he was only 7 years old. He and his brother Robert, aged 5 at the time, were
saved from death, it would seem, through the agency of faithful servants,
who hid the two lads and passed them on to some British soldiers. They were
conducted to Agra, where there was a military orphanage and there they were
cared for by Capuchin Fathers (Friars Minor of the Order of St. Francis). My
father remembered the exodus to the Fort at Agra, of the nuns and girls from
St. Patrick's Convent School, and the boys and Masters from St. Peter's
College. The very old and very young rode in bullock carts; the others
marched alongside, accompanied by an armed guard. At the Fort they were
housed in former elephant stables and lived there for several weeks, and
school lessons were carried on there until peace and order were restored".
If I can get more info about the :
1. orphange at Agra
2. Capuchin Fathers (Friars Minor of the Order of St. Francis).
3. records from the Fort at Agra
June 29th 1857
Remembering my great-grandfather, William HOWARD (name possibly changed
from THOMSON), born in Old Machar, Aberdeen (?1834?), who enlisted at
Westminster 150 years ago today for service with the East India Company
(1st Company, 5th Battalion, Bengal Artillery).
Yes I knew it well.!
My family and I attended between 1955-1969.I can't remember the street address, however I can tell you that it was in the grounds of the Calcutta Girls School. I hope this will help locate it.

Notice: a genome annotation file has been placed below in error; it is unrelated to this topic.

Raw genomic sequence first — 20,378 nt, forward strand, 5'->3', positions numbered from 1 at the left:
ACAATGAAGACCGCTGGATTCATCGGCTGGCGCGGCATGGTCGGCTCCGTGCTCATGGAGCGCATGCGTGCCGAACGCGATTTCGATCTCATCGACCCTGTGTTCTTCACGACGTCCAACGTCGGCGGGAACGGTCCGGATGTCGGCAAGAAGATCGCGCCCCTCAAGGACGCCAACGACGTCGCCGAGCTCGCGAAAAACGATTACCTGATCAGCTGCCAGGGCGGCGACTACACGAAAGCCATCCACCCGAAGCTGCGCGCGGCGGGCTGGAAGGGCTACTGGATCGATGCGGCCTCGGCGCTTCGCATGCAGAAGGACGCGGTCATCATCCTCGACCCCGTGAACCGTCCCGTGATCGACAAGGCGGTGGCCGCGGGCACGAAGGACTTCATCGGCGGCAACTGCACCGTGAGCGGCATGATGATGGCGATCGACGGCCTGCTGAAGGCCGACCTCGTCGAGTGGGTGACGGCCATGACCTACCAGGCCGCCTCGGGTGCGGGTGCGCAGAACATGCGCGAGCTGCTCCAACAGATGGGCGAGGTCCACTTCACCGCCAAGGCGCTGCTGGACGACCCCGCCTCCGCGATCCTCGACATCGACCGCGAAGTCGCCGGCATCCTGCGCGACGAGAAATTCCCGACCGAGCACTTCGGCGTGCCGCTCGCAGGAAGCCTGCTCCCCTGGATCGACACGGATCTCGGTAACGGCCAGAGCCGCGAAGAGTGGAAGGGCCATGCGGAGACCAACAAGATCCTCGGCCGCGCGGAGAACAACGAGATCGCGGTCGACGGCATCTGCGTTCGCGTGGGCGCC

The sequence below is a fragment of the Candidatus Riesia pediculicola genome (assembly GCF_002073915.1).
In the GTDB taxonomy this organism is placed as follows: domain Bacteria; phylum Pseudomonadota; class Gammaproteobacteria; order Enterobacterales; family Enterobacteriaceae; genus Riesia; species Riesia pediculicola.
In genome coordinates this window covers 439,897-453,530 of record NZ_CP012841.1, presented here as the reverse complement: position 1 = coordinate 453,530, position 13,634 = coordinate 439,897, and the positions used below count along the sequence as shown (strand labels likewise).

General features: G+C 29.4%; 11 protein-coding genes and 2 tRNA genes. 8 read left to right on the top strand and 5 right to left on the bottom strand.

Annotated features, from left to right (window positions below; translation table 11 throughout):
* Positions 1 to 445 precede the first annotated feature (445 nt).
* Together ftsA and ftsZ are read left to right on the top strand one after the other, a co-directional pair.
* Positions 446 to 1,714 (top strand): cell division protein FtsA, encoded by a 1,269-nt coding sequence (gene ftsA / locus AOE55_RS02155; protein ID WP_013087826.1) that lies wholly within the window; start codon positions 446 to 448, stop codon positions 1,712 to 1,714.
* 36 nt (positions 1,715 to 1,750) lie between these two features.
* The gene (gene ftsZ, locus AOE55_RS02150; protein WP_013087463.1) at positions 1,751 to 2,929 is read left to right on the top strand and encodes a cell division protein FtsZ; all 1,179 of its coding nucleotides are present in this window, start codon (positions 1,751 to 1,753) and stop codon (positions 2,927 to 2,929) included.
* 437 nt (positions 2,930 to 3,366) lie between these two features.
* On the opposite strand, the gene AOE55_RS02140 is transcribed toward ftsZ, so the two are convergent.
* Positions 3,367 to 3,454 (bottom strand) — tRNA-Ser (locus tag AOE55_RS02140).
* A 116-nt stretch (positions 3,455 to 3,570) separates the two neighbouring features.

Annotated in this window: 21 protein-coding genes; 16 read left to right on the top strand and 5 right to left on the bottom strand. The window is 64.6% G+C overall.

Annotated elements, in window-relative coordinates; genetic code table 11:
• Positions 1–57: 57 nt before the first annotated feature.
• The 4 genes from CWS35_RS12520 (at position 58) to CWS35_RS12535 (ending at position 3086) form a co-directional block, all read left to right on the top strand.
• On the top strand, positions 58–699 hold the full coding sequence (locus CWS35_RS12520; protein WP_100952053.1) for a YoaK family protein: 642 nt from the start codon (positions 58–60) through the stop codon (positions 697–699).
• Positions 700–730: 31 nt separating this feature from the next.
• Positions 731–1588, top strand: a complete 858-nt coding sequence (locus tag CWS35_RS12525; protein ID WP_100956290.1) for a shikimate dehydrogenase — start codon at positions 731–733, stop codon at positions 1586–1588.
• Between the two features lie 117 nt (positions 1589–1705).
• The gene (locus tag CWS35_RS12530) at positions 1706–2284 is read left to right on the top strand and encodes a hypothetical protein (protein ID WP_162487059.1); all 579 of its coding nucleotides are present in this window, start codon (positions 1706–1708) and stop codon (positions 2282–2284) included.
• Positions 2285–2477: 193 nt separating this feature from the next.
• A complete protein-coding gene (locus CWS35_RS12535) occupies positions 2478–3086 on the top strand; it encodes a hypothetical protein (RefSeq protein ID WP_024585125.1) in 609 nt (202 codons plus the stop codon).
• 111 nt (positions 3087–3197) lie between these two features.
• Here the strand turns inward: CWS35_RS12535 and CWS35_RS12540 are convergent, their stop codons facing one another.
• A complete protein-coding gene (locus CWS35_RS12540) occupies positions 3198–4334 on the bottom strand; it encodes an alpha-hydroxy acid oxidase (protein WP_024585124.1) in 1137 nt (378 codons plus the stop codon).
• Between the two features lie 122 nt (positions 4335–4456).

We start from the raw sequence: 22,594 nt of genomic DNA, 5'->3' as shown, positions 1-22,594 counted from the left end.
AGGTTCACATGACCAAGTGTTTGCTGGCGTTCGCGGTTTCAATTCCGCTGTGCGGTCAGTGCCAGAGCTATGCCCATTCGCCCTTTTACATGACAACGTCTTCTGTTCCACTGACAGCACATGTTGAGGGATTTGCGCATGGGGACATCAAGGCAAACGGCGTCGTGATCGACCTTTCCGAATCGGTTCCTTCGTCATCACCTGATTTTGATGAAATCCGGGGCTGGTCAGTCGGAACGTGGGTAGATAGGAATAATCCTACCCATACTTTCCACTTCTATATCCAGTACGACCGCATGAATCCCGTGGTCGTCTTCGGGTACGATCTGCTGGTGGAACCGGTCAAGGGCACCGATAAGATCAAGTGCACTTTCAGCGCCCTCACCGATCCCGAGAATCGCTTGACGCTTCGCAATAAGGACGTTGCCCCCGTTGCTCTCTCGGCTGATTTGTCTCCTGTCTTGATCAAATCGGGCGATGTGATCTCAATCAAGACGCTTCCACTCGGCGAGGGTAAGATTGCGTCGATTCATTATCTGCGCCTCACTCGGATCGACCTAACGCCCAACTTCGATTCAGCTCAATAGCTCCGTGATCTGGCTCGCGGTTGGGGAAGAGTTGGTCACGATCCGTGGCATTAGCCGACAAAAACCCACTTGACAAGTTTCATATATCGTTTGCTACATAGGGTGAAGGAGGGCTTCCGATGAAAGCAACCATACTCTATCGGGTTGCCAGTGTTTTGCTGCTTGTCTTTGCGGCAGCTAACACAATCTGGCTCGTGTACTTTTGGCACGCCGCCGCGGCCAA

I remember the name Atkinson in connection with the church but can not tell you anything more.
I do not recall the pew.
The pastor I remember was Rev Homer Morgan. I was only a child then but I do remember Rev Morgan a young American replaced a rather old pastor.
Sorry, I don't think I have any photos.
I'll let you know if any thing more comes to mind.
---------- Forwarded message ----------
From: John A.Thomas <jato37(a)gmail.com>
Date: Jun 29, 2007 9:20 AM
Subject: Re: [INDIA] Details of marriage records Madras
That was very nice of you to share that information from St. Mary's Church
at Fort St. George, Madras.
I was wondering if you have [by any chance, at all] an extract of the
Marriage Register marked as No: 1 . Year 1753: the second entry being that
of Robert Clive and Margaret Maskelyne on 18 Feb of that year. The first
entry was that of Elihu Yale. I have tried the Tamilnadu Archives as also
the Archeological Survey of India at Madras now Chennai with no replies!! I
need an extract of the entry!! and perhaps a copy.
Thanks for your troubles.
Dr. John A.Thomas
This is for the information of those interested in the DLI.
The Digital Library of India has four servers. Their addresses are:
Hyderabad server http://dli.iiit.ac.in/
Bangalore server http://www.new.dli.ernet.in/
Server at Carnegie Mellon http://tera-2.ul.cs.cmu.edu/
NOIDA (Delhi) server http://www.dli.cdacnoida.in:80/
Out of these, only the first two appear to be in working order. The other two do not show any actual book though the home pages promise a lot.